College of DuPage Computer Information Systems Co-Coordinator Sheikh “Sam” Shamsuddin is not only a master in the digital realm of Computer Information Systems, he also is a master in the physical and spiritual realm of martial arts.
For more than 45 years, Shamsuddin has trained in silat, which is a class of martial arts from Southeast Asia typically practiced in Brunei, Indonesia, Malaysia, parts of the Philippines, the southern part of Thailand and Vietnam. While the art includes hundreds of different styles, silat forms are complete fighting systems that incorporate strikes, kicks, grappling, throwing and weapons. It is known for its dynamism and fluidity of motion.
Shamsuddin – who in 2005 published through North Atlantic Books “The Malay Art of Self-Defense: Silat Seni Gayong,” the only English language book on Malaysian silat – first introduced the martial art to DuPage County that same year through two Malay silat classes in COD’s Physical Education program.
“COD is the only college in the nation that offers silat classes and the only place in Illinois that silat classes are offered,” he said. “The ultimate goal is to create one team: Team USA, which can compete against countries worldwide.”
Shamsuddin and COD are starting to make that impact. Athletes trained at COD competed this past summer for the first time against more than 60 athletes from 15 states during the 2019 USA Pencak Silat National Championship in Loveland, Colorado. Coached by Shamsuddin with assistance from his senior students Joel Champ and David Krzyzewski, members of the team earned first, second and third place and qualified to compete in the 2020 International Silat Championship in Malaysia.
Team members consisted of COD students and faculty, including Siddique Ahmad, Kyle Keen, Jessica Ponce and John Trygstad, as well as adjunct coach Champ, adjunct coach and COD HVACR program student Krzyzewski and COD Assistant Professor of Computer Information Systems Steve Santello.
Krzyzewski began training with Shamsuddin at COD in 2008 after hearing about the class from a coworker. He has also studied Brazilian jujitsu and Tai boxing and he currently teaches a weekly silat class at COD. He took first place in his division during the competition and said he learned a lot during the event.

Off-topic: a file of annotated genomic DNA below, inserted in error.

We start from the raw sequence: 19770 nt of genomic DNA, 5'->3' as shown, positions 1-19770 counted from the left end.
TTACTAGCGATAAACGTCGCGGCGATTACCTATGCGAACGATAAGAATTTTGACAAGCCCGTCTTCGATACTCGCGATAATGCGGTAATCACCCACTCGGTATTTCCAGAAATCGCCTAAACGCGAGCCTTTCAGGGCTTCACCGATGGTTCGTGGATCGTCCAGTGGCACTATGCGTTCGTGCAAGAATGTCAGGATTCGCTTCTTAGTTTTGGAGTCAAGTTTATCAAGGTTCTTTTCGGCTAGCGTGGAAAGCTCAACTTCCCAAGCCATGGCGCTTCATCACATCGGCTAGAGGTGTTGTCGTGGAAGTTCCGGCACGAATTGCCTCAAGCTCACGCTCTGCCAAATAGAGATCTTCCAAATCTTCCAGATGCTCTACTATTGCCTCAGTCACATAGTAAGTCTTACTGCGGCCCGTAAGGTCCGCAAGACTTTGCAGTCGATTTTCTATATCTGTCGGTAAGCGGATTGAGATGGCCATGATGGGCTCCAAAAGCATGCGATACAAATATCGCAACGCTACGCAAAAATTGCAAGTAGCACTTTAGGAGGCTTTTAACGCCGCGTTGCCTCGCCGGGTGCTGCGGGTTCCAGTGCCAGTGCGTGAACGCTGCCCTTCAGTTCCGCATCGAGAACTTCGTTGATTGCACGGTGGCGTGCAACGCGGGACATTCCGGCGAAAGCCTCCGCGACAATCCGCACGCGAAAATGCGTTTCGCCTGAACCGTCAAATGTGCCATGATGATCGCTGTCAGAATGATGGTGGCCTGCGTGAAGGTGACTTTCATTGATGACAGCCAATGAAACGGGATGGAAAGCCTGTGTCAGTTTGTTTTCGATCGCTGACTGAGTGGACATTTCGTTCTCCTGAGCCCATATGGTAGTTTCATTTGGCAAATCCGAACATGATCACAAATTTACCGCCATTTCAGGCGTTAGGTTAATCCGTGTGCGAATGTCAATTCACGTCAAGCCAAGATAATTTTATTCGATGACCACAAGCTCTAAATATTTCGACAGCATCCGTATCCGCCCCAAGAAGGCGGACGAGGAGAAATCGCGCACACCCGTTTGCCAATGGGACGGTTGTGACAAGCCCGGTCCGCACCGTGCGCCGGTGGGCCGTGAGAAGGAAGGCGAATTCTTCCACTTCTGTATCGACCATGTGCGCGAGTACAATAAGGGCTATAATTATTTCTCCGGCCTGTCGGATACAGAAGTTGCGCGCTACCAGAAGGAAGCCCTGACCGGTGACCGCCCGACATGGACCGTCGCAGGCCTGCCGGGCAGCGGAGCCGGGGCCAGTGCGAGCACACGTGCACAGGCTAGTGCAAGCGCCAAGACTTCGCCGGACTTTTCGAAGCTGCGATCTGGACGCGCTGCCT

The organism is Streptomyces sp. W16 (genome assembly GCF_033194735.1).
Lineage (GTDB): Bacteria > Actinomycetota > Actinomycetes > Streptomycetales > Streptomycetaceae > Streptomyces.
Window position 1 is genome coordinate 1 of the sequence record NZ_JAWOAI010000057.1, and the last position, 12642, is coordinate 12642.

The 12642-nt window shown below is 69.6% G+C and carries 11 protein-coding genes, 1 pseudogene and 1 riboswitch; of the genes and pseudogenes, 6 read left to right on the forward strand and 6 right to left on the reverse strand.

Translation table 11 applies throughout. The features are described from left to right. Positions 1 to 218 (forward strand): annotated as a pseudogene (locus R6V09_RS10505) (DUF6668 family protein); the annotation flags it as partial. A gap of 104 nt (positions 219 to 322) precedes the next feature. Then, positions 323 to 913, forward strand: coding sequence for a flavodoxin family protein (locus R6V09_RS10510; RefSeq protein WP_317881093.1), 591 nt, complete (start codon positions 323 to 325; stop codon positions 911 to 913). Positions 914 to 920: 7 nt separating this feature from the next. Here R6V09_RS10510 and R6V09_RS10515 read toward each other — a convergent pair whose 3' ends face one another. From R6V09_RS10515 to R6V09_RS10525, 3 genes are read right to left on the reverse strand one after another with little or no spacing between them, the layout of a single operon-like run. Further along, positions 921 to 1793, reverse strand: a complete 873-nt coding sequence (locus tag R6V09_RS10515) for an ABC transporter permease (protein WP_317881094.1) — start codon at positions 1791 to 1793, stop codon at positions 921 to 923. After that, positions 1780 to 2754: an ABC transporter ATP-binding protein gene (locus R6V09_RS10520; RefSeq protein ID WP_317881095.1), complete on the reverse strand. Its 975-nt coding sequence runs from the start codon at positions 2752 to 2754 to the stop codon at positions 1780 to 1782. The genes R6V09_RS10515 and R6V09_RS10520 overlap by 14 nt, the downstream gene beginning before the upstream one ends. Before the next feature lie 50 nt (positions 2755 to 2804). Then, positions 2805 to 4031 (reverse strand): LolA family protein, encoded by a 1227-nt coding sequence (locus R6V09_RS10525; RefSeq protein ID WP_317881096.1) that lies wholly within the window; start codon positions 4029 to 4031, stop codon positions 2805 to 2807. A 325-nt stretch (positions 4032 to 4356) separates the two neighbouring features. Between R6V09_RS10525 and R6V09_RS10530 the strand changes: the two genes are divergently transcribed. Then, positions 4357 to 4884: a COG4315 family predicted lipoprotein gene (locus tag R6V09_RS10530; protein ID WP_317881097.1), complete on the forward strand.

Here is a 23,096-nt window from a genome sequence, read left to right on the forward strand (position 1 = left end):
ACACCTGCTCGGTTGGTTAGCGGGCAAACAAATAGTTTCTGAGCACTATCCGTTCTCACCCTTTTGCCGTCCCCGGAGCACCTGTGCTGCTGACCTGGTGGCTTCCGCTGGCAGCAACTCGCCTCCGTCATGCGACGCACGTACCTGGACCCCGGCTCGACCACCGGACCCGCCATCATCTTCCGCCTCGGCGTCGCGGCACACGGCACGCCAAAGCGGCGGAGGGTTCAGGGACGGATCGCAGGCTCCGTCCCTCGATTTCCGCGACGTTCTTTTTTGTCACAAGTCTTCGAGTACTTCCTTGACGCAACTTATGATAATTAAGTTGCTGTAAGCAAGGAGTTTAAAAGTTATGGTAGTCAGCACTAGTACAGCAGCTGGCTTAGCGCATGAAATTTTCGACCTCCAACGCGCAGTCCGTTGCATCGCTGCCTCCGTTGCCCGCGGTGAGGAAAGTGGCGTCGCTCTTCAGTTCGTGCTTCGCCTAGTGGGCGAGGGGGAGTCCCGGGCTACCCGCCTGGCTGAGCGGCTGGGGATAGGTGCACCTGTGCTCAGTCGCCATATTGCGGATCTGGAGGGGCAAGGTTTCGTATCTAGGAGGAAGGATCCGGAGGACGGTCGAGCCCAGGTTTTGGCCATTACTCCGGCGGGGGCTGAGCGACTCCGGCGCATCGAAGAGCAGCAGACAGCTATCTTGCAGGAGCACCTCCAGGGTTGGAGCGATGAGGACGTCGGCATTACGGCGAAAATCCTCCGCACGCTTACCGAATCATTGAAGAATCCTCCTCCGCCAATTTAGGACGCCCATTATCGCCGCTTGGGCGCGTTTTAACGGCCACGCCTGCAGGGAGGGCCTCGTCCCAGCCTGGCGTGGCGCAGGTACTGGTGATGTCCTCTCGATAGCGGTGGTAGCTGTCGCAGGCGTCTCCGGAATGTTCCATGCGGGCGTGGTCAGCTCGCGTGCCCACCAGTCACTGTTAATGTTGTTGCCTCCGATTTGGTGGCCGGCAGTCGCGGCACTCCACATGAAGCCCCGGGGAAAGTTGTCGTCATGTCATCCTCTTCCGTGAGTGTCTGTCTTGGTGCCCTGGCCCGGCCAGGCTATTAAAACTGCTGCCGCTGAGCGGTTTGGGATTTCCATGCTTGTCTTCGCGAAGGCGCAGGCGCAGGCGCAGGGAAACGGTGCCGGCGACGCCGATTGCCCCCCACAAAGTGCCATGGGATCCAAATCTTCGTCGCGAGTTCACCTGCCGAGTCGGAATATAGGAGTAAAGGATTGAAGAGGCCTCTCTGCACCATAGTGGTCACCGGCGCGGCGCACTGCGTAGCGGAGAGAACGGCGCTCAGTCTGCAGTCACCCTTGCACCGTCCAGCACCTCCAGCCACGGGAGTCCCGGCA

“You have to be patient,” he said. “It’s important not to go into the competition with expectations. As in any other sport, almost anything can happen. I just tried to keep calm and to keep the team calm.”
Santello began training in silat with Shamsuddin in 2017 because he was looking for a physical activity with which to engage. That his and Shamsuddin’s offices are located adjacent to each other also helped inspire him to start his training. He said he is thrilled with the opportunity to train with his coworker.
The national championship in Loveland was Santello’s first opportunity to compete since beginning his training. He said he was pleased with his performance and that he learned a lot during his matches.
“The competition really forces you to learn how to adapt to different fighting styles and approaches while you are in combat,” he said. “Sam is so close to the source of the art. He’s a great resource here at COD.”
Shamsuddin started teaching silat in his native Malaysia in high schools, colleges and private training centers in Kuala Lumpur. He started the United States Gayong Federation (USGF), a non-profit organization affiliated with Gayong organizations in Malaysia and Singapore, dedicated to promoting, developing and teaching Malaysian Silat with emphasis on Silat Seni Gayong. He serves as the Director of Wasit and Juri Development at the United States Sport Silat Association (USSSA) and hopes to create new classes aimed at training additional judges to oversee competitions in the growing sport. He also hopes to start a sport silat class, focusing particularly on the sport elements of the art, without the traditional spiritual and cultural elements.
Shamsuddin said he is grateful for the support he has found at COD and particularly to the P.E. Center for the opportunity to share his knowledge and skill. He is passionate about spreading silat to as many people as possible and bringing more attention to both the sport and the art.
He has done much to support growth of the art and plans to continue on that path. Shamsuddin and the team are currently seeking sponsors which will enable them to be the first team ever to represent the U.S. at the International Silat Championship in Shamsuddin’s native Malaysia.
“The art is not well-known in the U.S.,” he said. “As a big country, the U.S. is perfectly situated to carry a lead role in making silat an Olympic sport.”
View photos of COD’s Malay silat class in action.
The Physical Education program at College of DuPage offers single-credit Malay Silat I and Malay Silat II classes, which incorporate defensive principles, self-awareness, skill and sensitivity training. Music, a form of dance and the philosophy of the art are included in the curriculum.